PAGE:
Holiday recipes

Today, most diets and nutritional guidelines are theme-based. Food pyramids, point systems, carb-counting, and protein-based diets all are designed to allow you to eat just about anything as long as it falls within a suggested set of guidelines. Most of these theme diets are a response to the ever present pre-made, pre-packaged food items in the stores and on our shelves. They allow us to diet without an understanding of food preparation or nutritional values.

Not so long ago, diets were based on recipes that controlled intake of certain types of foods and provided a basic understanding of the science behind the nutrition. One such example from the archives is the recipe books produced by the Minnesota Lipid Research Clinic.

The Lipid Research Clinic, supported by a grant from the National Heart and Lung Institute in the 1970s, was an interdisciplinary program of the Medical School’s departments of medicine, surgery, and biochemistry as well as the School of Public Health’s Laboratory of Physiological Hygiene. Its projects primarily focused on multifaceted approaches to lower cholesterol and sodium levels in the body to aid in the prevention of heart disease.

As part of the results of its studies, the Lipid Research Clinic produced recipe booklets for popular audiences in order to communicate methods of healthy eating. The recipes took suggested allotments of cholesterol and sodium as supported by the research to create easy to prepare meals that would help to curb the detrimental affects to the heart. The LRC brought its scientific studies directly to the table to promote a healthier lifestyle.

An interesting research question waiting to be investigated would be to find out when the emphasis of recipe based diets shifted to theme diets. In the mean time, enjoy a few recipes below and let me know how they turned out.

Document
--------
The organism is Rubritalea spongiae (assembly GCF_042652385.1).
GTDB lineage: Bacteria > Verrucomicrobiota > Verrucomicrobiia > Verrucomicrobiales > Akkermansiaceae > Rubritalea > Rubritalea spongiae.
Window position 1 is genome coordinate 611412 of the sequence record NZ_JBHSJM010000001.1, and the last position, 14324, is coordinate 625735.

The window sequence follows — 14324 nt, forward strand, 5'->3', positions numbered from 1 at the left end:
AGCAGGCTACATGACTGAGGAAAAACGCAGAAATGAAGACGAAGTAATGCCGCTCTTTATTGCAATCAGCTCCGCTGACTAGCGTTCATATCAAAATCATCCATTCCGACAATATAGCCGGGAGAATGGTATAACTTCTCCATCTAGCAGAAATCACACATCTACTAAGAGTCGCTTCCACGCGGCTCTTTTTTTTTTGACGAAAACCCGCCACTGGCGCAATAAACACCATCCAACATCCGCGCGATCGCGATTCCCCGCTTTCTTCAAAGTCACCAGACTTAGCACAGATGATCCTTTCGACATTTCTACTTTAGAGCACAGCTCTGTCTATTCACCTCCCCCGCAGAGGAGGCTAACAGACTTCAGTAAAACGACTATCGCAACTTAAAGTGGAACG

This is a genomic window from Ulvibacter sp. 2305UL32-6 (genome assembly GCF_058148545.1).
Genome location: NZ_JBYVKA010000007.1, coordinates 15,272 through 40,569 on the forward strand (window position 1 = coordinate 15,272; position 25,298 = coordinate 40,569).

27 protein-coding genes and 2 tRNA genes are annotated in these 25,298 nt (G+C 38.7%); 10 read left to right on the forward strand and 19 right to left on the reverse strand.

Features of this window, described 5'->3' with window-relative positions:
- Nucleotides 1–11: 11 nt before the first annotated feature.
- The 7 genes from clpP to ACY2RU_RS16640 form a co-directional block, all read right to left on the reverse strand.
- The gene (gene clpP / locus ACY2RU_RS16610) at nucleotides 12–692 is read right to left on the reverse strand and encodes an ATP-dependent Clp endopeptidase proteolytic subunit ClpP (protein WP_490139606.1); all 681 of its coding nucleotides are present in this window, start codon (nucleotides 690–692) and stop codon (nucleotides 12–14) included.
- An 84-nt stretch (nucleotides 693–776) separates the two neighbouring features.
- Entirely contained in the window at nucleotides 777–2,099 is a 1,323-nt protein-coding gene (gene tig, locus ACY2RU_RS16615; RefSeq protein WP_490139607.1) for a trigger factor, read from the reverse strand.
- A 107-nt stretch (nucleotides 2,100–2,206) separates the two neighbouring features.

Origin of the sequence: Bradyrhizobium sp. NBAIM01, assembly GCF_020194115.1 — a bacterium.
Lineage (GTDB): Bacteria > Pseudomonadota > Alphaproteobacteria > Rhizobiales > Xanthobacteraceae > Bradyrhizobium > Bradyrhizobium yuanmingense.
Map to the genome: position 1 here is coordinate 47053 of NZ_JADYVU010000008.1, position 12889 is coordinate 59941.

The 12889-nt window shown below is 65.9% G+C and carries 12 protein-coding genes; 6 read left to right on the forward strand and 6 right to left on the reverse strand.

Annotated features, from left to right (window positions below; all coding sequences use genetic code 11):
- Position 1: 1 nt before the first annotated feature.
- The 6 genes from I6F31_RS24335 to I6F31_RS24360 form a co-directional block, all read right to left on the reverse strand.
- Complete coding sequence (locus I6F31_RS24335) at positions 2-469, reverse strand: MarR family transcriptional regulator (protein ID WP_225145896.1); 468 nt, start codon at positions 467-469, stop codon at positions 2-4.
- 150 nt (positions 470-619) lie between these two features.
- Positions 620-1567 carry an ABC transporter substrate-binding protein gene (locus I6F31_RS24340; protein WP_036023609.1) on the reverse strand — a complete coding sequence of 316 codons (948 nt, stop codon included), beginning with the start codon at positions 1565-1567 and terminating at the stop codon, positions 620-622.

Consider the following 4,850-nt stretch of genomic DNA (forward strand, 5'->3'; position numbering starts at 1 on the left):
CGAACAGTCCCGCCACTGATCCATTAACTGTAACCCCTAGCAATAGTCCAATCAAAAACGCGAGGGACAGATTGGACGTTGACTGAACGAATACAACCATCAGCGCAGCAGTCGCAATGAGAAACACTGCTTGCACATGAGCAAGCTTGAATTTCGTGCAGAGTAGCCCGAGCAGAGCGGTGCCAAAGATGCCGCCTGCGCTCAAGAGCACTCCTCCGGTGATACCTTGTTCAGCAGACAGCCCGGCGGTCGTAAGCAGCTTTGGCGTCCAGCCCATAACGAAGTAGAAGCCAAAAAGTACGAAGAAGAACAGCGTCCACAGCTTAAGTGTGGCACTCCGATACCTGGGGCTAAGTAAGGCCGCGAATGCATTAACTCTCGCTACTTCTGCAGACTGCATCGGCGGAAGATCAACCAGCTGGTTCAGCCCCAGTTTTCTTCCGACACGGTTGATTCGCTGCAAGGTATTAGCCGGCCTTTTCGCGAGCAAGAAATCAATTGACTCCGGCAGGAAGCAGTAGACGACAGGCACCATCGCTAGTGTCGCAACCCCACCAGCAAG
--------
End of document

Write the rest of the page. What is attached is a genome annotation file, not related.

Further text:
Happy Holidays!


Tentative discovery

If a tree falls in the forest, and no one is around to hear it, does it make a sound?

This metaphysical riddle challenges our ideas about reality and perception and whether or not our knowledge of how something works exists in an unperceived existence. It is also viewed as a technical question: without ears present to hear a sound wave, how can it be heard?

For all the things collected in archives, it is common to not have the exact item a person is looking for. This is sometimes due to the fact that it is lost or destroyed while at other times it is a result of having likely never existed in the first place.

In these situations the researcher is more often than not challenged with the metaphysical task of pairing known reality with perception of existence. The task is to take the documents that do exist and seeing whether or not they support a proposed theory. It is the metaphysical equivalent of the tree falling in the forest riddle: If a decision is made, and there is no record in the archives, can it be documented?

A recent research question dealt with such a gap in documentation. The topic seemed straight forward: When was the first medical ethics course taught in the Medical School? Every clue moved the researcher further back into time with less and less solid documentation. Working backward from the 1980s, the researcher discovered bits and pieces of evidence that further shaped an undocumented reality. Student advocates, departmental politics, and curriculum planning all lead to the late 1960s and focused squarely on the origins of the Department of Family Practice.

Definitive documents defining the development of the course or its justification were never found, but the archives provided historical mile markers and contextual evidence for the researcher to elaborate on this unperceived existence.

One document found along the way was an incomplete, undated copy of a medical ethics laboratory manual written by Elof Nelson, a chaplain at Fairview Hospital and the course instructor in the 1970s. Only the first 45 pages of the approximately 200 page manual are available. The remaining likely exists but is not yet preserved in the archives. The manual describes medical ethics as “search and tentative discovery [rather] than indoctrination.” The same can be said about historical research.

Read the partial lab manual below. It includes the full table of contents so in this case we know what we are missing.


Seeing through you